Formats which need 3rd party codecs/splitters (FLV (Flash Video), 3GP, etc.)
This also applies to MP4 on Windows XP and Vista, but not later versions of Windows which have MP4 playback built-in and can be repaired as per the first section.
This also applies to MKV (Matroska) on older versions of Windows. Windows 10 is the first one with built-in MKV support.
FLV was a popular format for online videos (YouTube, etc.) and can be played in Opus with some additional setup. The same is true of MP4 and MKV and other formats, if you are on an older version of Windows. The same is true of most more obscure (or simply new) formats.
The first step is to get these formats playing back in Windows Media Player.
64-bit note: If you're using 64-bit Windows then your system will have both a 32-bit and a 64-bit version of Windows Media Player.
Opus is a 64-bit program and this applies to the default Movie plugin as well. You need to get videos working with the 64-bit version of Windows Media Player for them to work with Opus's default Movie plugin.
At the time of writing, the 64-bit Windows Media Player is still not version that Windows launches by default. To launch the 64-bit version, open the Start Menu and type this:
%Programfiles%\Windows Media Player\wmplayer.exe
(That will also launch the 32-bit version if you're using a 32-bit OS, so if you are not sure then just run that.)
To get things working in Windows Media Player you should install an appropriate splitter. The Media Player Classic Home Cinema project (a fork of the Media Player Classic project) on SourceForge has many splitters which seem to be well-written and include splitters for FLV, MKV, MP4 and many other formats:
Some FLV files seem to work better using these alternatives splitters from the Guliverkli2 project (another fork of Media Player Classic and related components) on SourceForge:
To install the splitters, extract the archives, copy the .ax files inside somewhere safe (e.g. Program Files), then run regsvr32.exe on them to register them. (If you are using Vista or above, you need to run regsvr32.exe from an Administrator command prompt. An Opus button to Register/Unregister via regsvr32 can be used to do this for you, including handle Administrator elevation.)
In addition to the splitters for the container formats you will also need a codec which can decode the actual video inside them. FFDShow is a single-install codec which can play almost anything:
After confirming that FLV plays in Windows Media Player you may then need to either create a simple registry entry or explicitly add any missing extensions to the Movie plugin to enable FLV playback in Opus. The easiest way is to download this zip and double-click this registry (.reg) file inside of it:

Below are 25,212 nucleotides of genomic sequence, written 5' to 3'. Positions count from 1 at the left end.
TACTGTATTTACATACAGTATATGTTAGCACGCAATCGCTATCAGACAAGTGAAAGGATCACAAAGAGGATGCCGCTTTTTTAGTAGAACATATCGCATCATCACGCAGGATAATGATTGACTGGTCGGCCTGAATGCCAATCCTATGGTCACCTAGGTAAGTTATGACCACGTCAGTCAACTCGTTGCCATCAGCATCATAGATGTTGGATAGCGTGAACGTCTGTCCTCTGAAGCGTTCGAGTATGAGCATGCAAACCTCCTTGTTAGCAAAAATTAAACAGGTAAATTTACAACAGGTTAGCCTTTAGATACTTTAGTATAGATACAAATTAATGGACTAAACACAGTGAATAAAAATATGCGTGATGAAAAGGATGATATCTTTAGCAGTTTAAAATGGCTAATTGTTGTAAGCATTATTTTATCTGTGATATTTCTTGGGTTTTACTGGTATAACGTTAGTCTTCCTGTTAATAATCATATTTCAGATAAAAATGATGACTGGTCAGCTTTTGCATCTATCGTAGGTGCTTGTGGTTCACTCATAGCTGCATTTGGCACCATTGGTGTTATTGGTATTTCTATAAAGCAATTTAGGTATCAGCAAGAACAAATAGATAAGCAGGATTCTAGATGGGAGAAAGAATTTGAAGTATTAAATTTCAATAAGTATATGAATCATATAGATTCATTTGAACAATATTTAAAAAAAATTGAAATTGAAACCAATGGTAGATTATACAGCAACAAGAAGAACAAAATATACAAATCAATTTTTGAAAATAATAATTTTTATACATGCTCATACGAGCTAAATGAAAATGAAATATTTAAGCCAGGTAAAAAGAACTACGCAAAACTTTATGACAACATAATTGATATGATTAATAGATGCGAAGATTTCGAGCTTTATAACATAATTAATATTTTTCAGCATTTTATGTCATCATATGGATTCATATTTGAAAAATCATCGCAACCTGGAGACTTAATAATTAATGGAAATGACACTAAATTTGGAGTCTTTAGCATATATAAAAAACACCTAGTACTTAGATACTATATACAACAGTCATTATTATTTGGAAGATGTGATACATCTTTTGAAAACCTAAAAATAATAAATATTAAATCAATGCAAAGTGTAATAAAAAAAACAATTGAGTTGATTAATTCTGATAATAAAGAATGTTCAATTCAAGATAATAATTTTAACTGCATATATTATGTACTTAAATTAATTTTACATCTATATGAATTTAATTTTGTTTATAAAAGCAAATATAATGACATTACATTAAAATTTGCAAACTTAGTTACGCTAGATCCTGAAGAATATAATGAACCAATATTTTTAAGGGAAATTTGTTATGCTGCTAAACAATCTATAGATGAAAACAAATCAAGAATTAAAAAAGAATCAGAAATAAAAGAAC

media_center_mkv_etc.zip (2.1 KB)
The registry file creates the required entries to enable playback of the following formats in Opus and Windows Media Player (assuming the appropriate splitters and codecs are also installed):
- .mp4 (Vista version only; Win7 has it already)
If you don't care about Media Center and would rather configure things manually then you only need to create the PerceivedType = Video values in the registry, as shown in this screenshot:
If you don't want to change any registry settings then you can instead open an Opus window and go to Preferences / Viewer / Plugins, configure the Movie plugin and add any missing extensions to its list. Of course, this will only make the formats work in Opus.
(You may also find you don't need to change the registry or the Movie plugin config with newer versions of Opus.)
Other video formats
If a video format, e.g. Real Media, works in Windows Media Player but not in Opus then you probably just need to create a PerceivedType registry entry, or add the extension to the Movie plugin, both shown above.
If a video format doesn't play in Windows Media Player then it is unlikely to work in Opus and you will need to seek out the appropriate codecs/splitters/filters. Be careful as some codecs will make your system unstable and combinations of lots of different codecs can result in conflicts which are difficult to resolve. If in doubt, ask in the forums here or, even better, at a site that is dedicated to video playback.
Alternative movie playback plugins
You also have the option of not using the default Movie plugin which comes with Opus, and using a a 3rd party video player, or the video plugin which comes with Windows and is used in Windows Explorer's viewer pane.
For something to work in the viewer pane (rather than as a separate application/window), it must provide a Preview Handler, an ActiveX control, or an Opus-specific plugin.
Since it will depend a bit on which viewer you want to use, we can't go into every possibility here. But the basics are that you would disable the Movie plugin, and then configure the ActiveX + Preview + Office + Web plugin to tell it to use something else for the appropriate file. The ActiveX + Preview + Office + Web plugin acts as a bridge between Opus and other types of components which can display files.
How to make MP3, WMA and WAV play in the viewer pane
For WAV files, there is an option Preferences / File Operations / Double-click on Files: Use internal sound player for WAV files. When the option is enabled, double-clicking WAV files in Opus will play them in a little sound player window. (The option has no effect on double-clicks outside of Opus.)
You can also access this player with the Play command which can be assigned to the Left double-click events of MP3 and WMA file types, if you like.
If you select an MP3, WMA or WAV file and open the viewer pane then Opus will, by default, try to play them via the ActiveX + Preview + Office + Web plugin, which in turn will usually ask Windows Media Player's ActiveX control to handle them. This depends a bit on your system's configuration, however. Ask for help, if needed.